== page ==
This one’s for Vanessa, who pointed me at this article. The claim is that a major part of web traffic (up to some 69%!) comes from social sharing that happens outside the well-known networks like facebook, google+, or twitter, and that this behaviour actually predates what we now call “the social web”. But how do we measure it and what can analytics contribute to a better understanding of this “dark social”?
First thing I would point out is that we need to make a difference between the social web and people being social with or without technology. The early web was not a social space as we know it today. Yet, we used non-browser-based applications to communicate and share links by e-mail, netmeeting, Messenger or ICQ, as well as chatrooms. And we still do! A great deal! These do not (yet) show in referral analytics and hence they can be called personal, direct, or “dark”, which mostly means person-to-person. It’s a digital word of mouth propagation as opposed to broadcasting or spamcasting that happens in social and other sites. Technically, however, there is no reason for skype or any other desktop application to not provide analytics information, and with the majority of folks now on a webmail service, it seems merely a matter of time and implementation.
Historically speaking, the “Web” wasn’t social in the early days as its applications and protocols were distinguished more decidedly from say ftp, gopher, smtp, and so forth. Dedicated channels were used to map our social needs onto. Thanks to an explosion of webapps and cloud services, in today’s sloppy jargon “web” is used for everything that “connects”.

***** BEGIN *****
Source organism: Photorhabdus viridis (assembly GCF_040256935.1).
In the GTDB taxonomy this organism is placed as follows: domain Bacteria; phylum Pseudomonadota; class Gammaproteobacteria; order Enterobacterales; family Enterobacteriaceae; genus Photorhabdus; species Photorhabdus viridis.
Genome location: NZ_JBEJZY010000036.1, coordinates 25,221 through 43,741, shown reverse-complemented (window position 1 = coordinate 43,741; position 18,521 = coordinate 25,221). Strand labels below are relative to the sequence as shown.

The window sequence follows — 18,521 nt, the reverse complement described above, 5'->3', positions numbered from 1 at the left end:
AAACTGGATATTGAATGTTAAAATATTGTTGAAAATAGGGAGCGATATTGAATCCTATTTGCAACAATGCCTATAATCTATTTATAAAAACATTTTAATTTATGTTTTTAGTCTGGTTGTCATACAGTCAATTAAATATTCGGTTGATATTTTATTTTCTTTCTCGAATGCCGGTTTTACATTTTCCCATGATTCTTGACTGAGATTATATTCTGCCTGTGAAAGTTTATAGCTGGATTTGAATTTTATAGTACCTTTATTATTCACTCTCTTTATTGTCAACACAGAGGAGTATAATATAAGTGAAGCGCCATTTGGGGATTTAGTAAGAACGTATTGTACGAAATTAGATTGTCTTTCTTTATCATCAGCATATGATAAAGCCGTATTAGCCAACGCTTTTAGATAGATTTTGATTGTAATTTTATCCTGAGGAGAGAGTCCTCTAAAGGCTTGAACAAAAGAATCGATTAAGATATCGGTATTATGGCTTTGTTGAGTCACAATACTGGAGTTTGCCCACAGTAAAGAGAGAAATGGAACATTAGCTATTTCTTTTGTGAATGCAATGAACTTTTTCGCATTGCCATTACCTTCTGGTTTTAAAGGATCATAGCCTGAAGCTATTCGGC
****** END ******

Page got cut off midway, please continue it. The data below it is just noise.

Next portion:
What’s different with the social web today is the transparency and interconnectedness with which link sharing, web traffic and social activities happen. Instead of personal messaging, many people send links to groups of people (friends), even when they know it’s only relevant to a few. “Likes” and +1′s integrate the dissemination of re-shares much better and, most of all, easier.
When looking at my own web stats, which I pondered over in another posting, what strikes me is the amount of spidering that goes on. This is the real “dark social”, since it makes my posts and links go places they’ve never been before (including some rather dodgy sites). This now seems to account for more traffic volume than RSS subscriptions. Integrated analytics that captures the actual consumption of my content, be it on my own site, on aggregators, or on pinterest/paperli-type pages is still lacking. For all I know, one person liked my stuff and re-shared it with an audience I can only guess at.
Finally, there is much more technical integration than we usually acknowledge. Thanks to notification services, I actually accessed the said article, to which Vanessa referred me, from my e-mail, not from the social network where she posted it. So it would be wrong to assume that all social sharing that falls into the dark social space was unrelated to social networks.
In summary, it is probably more astounding that social networks within only a few years account for nearly a third of web referrals. In this, they’ve clearly run a dent into the importance of e-mail and other traditional channels in the dissemination of stuff. Maybe it is precisely this notion of the traditional ways of sharing becoming legacy behaviour, which hitherto stopped better analytics in this area. However, in the interconnected web we live in, content-based rather than address-based analytics would seem to be the way forward, including aggregated data of third-party consumption at remote re-share sites.